I am unclear as to exactly what kind of fermenting you are referring to though. Ultimately the ferment process is basicly the same regardless of the end products when doing a tea leaf ferment.
(Jun is particularly well suited for home fermented leaves and herbs.)
Honey, oils and vinegars are always nice preserving techniques..
 
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I have done (and will do every season) melomels and fortified fruit wines and liquors with various herbs and spices. Absinthe, whilst not fermented, is an excellent herbal distillate that is too often ignored because of it's psychoactive reputation, but it has it's place. If you're looking for medicinals ferments, you might start with a small carboy primary fermenter and just start making fortified fruit wines and vinegars.
 
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Herbs are fermented all of the time.  Think of Ginger Ale and Root Beer as two fine examples of fermentation.  These recipes can be altered with whatever herbs you want.
 
Anne Miller
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Thanks everyone for the comments they have all been helpful.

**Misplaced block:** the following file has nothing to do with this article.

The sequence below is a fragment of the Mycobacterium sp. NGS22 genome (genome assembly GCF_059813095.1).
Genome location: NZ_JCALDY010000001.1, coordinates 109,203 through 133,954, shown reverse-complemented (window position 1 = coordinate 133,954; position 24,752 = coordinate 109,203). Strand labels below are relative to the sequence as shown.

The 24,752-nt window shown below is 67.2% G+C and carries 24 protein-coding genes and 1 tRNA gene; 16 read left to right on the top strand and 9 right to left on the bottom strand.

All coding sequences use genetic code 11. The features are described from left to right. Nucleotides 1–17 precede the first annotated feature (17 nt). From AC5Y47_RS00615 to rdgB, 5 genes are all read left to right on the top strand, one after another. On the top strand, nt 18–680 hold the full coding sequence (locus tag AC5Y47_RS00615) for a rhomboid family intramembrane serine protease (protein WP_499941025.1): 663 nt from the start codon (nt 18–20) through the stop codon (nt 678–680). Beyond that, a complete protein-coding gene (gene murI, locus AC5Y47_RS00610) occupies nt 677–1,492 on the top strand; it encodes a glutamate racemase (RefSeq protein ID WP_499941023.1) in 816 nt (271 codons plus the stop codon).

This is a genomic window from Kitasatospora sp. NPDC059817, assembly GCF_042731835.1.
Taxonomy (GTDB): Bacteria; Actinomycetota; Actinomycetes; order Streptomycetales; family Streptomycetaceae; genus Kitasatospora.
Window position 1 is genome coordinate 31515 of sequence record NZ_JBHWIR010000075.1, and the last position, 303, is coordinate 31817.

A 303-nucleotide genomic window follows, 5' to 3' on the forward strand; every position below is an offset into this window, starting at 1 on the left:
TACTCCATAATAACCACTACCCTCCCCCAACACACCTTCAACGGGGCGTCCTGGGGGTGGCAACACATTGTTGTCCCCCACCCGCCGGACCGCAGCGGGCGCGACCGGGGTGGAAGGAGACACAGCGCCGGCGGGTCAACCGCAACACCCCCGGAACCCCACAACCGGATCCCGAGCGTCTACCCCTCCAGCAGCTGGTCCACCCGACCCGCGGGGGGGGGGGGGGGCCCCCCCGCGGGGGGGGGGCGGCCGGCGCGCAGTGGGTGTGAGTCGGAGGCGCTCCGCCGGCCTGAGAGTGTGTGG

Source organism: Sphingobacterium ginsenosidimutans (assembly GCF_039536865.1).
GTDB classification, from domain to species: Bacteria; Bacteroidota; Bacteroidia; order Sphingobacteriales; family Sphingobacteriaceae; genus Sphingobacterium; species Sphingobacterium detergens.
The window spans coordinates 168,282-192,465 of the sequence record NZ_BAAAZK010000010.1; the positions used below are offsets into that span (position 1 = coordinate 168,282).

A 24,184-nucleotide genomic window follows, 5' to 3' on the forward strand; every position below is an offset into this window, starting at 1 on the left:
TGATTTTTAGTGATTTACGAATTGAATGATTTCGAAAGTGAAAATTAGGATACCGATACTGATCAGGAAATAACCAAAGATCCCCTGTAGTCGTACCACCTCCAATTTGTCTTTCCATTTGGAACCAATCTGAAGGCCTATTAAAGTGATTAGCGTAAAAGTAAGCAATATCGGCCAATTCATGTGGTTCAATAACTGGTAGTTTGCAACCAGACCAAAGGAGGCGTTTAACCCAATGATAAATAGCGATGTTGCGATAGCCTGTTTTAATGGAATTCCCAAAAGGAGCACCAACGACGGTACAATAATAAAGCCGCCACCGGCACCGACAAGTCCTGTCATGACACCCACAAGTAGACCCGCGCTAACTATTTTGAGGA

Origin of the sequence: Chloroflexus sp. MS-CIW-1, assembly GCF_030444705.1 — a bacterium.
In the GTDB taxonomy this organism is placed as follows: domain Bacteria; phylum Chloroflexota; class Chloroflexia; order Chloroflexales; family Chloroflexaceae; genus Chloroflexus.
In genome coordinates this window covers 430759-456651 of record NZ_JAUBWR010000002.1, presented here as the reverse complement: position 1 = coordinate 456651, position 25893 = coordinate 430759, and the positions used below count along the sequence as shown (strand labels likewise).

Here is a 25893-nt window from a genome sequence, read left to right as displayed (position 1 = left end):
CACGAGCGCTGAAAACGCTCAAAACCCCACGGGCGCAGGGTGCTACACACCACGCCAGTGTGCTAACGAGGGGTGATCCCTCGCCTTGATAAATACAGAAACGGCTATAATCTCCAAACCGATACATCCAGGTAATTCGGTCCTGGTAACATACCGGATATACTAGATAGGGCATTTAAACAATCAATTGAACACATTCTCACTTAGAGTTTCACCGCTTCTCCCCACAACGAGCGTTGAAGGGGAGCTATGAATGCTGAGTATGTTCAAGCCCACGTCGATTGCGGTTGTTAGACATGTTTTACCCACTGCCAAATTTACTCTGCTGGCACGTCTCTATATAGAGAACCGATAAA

Bbb Bailey wrote:  I am unclear as to exactly what kind of fermenting you are referring to though. Ultimately the ferment process is basicly the same regardless of the end products when doing a tea leaf ferment. ... Honey, oils and vinegars are always nice preserving techniques.. 



Just looking to ferment like you would any vegetable.  I plan to start with rosemary and lavender then when my plants get bigger - lemon balm and parsley.

I also want to experiment with oil and vinegar, too.   Thanks for the suggestion of honey, I have not thought/heard that before.


Google has not found much info on "how to" so I am just going to make a standard saline solution and go from there.  I should know something in 2 - 3 wks.


With having to water plants due to a week of predicted 105' temps and dealing with a squirrel digging up plants, I am off to a slow start.

 
Anne Miller
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Yesterday, 5/27/18, I started by experiments with rosemary.

After trimming the bush, I filled two jar:  One to make Infused Vinegar with Rosemary and will use the resulting product to flavor salad dressings and marinades; and one will ferment with a 1 tablespoon canning salt to 24 oz water.

With the left over stems, etc I made a rosemary mouthwash and a room deodorizer spray.

All the lest over trash will become mulch for the garden.

On the garlic ferment, I just didn't have enough garlic after throwing half of it away so I am going to freeze or cover with vinegar to preserve the last of it.